Fixing the men’s basketball offense starts with Murphy
When a team ranks as low in offensive statistics as USF men’s basketball does, improving it is an issue too large to solve all at once. However, a good place to start is with the player who leads, freshman guard Caleb Murphy.
Murphy arrived at USF in 2020 as the program’s highest-rated recruit of all time, a title that naturally comes with higher expectations than anyone before him.
Although he’s listed as a freshman due to the NCAA’s COVID-19 eligibility rules, Murphy is finishing his second season in Tampa and one glaring weakness in his game remains, his three-point shooting.
As the Bulls’ (7-19, 2-12 AAC) leading scorer this season at 11.5 points per game, the team relies on his ability to score consistently. Murphy’s best attribute is his ability to drive to the rim, getting shots around the basket and in the mid-range, but his offense becomes less effective further from the hoop.
Murphy is not treated as a threat from deep by opposing defenses and with good reason. He doesn’t seek out opportunities to shoot from three-point range. Forty-seven games into his USF career, he has attempted only 50 three-pointers and converted just eight, shooting just 16% from beyond the arc.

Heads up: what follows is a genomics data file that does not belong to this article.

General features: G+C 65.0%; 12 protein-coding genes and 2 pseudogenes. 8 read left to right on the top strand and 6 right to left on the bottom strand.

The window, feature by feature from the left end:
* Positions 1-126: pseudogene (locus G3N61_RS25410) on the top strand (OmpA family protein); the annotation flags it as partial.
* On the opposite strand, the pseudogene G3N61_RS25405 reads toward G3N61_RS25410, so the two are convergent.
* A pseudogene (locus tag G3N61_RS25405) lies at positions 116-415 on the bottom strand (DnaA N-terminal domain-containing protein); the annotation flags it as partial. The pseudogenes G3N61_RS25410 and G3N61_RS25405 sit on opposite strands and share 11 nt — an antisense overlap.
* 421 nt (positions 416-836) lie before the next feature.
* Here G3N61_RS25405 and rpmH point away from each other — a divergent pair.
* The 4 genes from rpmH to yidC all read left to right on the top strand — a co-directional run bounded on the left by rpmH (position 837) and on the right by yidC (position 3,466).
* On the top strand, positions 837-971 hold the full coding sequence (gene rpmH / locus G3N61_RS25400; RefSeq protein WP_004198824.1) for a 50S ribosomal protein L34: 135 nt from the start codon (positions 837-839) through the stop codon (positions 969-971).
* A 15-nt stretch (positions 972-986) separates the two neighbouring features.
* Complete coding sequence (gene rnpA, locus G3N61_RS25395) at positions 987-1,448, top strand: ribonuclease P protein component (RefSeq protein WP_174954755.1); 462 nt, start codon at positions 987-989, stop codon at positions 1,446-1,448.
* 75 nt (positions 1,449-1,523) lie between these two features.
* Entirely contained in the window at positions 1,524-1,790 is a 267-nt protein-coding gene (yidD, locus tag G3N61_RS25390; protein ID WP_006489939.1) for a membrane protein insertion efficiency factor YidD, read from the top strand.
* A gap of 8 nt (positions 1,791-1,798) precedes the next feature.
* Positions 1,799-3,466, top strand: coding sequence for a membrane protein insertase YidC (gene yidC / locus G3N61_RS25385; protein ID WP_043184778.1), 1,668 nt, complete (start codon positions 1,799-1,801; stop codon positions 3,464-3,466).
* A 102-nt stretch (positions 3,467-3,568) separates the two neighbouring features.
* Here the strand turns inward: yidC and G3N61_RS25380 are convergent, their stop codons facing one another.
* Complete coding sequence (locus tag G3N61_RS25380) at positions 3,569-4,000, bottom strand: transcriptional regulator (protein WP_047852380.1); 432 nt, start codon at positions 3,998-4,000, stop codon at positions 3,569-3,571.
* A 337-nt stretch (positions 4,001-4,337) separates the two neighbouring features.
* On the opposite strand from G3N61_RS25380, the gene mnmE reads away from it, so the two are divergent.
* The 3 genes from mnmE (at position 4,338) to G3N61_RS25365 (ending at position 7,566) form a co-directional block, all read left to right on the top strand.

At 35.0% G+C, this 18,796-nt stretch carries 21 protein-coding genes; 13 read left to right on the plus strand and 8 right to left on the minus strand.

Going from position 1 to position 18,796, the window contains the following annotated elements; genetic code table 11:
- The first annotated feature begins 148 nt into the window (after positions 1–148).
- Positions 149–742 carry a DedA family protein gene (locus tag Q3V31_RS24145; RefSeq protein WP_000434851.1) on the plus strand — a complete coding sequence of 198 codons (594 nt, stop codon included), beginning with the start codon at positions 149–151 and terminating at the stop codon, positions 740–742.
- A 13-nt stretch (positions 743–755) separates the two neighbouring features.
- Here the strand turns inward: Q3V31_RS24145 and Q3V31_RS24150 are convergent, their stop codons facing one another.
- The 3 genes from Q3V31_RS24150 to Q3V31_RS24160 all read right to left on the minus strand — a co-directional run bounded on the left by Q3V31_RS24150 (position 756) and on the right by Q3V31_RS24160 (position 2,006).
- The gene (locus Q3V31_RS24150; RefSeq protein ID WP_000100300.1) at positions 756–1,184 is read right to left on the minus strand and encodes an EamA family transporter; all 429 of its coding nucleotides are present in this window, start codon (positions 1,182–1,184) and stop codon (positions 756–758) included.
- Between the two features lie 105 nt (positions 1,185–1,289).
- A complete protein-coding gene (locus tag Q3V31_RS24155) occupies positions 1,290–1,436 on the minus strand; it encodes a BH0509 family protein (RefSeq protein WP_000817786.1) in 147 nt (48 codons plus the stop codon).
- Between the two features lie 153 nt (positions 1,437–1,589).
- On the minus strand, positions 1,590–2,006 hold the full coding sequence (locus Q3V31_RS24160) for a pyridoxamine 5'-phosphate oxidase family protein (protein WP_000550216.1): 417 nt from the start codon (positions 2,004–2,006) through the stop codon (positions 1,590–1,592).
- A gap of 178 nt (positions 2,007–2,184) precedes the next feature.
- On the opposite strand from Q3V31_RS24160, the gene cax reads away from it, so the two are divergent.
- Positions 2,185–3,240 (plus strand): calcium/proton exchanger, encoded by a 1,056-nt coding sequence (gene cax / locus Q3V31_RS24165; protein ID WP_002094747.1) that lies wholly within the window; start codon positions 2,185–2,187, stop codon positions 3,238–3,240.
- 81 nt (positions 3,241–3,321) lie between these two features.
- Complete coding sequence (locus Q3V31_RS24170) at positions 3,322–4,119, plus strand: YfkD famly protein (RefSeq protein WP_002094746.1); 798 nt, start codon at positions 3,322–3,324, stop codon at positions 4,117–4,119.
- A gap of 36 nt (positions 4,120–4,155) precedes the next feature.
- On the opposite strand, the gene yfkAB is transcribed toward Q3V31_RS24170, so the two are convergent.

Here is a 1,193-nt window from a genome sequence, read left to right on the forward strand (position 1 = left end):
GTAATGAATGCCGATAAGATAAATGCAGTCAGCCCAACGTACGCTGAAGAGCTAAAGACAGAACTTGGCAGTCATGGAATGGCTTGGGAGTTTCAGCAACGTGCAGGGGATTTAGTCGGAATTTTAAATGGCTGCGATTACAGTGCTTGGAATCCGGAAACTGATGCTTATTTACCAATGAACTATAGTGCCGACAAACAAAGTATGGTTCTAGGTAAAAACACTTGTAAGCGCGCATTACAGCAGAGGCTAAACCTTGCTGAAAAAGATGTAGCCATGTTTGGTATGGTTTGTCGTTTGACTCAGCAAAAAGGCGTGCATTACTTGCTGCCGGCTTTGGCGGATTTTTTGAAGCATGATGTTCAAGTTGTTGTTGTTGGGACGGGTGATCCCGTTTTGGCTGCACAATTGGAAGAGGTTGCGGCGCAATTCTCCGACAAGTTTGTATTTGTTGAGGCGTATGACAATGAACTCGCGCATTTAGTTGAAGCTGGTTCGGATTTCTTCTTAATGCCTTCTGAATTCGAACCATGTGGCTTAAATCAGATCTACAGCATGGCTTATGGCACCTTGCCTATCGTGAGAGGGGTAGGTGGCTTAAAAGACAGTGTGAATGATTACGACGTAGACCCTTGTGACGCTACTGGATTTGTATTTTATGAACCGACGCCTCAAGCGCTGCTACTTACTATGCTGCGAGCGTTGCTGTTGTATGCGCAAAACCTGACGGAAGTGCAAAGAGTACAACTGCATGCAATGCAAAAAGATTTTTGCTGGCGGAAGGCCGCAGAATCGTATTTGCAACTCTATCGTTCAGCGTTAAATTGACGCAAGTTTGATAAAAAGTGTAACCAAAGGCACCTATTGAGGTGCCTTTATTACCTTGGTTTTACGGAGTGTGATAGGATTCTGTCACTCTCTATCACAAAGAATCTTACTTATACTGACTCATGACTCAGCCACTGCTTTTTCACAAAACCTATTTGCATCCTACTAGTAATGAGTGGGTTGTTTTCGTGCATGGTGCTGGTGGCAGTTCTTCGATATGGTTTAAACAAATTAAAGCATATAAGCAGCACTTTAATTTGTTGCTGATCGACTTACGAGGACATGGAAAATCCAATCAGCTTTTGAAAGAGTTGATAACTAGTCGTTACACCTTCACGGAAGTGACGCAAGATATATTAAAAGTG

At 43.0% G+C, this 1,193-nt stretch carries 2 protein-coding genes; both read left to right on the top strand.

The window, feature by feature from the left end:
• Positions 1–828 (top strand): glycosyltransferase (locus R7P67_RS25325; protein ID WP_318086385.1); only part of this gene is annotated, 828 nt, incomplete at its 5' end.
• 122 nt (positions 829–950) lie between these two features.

As a result, when Murphy is initiating the offense and running plays from the backcourt, opposing defenses have one less option to worry about. This dynamic affects the way Murphy is guarded, as defenders expect him to either pass the ball or make a move off the dribble, allowing them to sag off Murphy, daring him to shoot.
The Bulls are far from a well-oiled machine on offense. In fact, it wouldn’t be a stretch to call this offense the poorest in the country.
The team is third from bottom in terms of scoring average at just 57.5 points per game. When it comes to shooting, USF’s three-point percentage (25.3%) and field goal percentage (37.5) are the worst in all of Division I.
Coach Brian Gregory has lamented the team’s inability to shoot at even an average clip in postgame press conferences several times this season. The average team field goal percentage in Division I in 2021 is about 44%, a benchmark USF has achieved just twice all season.
Playing with a primary ball-handler who cannot be relied upon from three-point range like Murphy hinders the team’s spacing on the floor, especially when playing against a zone defense.
The 2021-22 campaign has not been successful for the Bulls, who sit at the bottom of the AAC standings with just four games remaining in the regular season, and there is no reason to believe the team can make a run in the conference tournament.
If Murphy stays at USF beyond this season, improving his shooting range should be top of his list this offseason.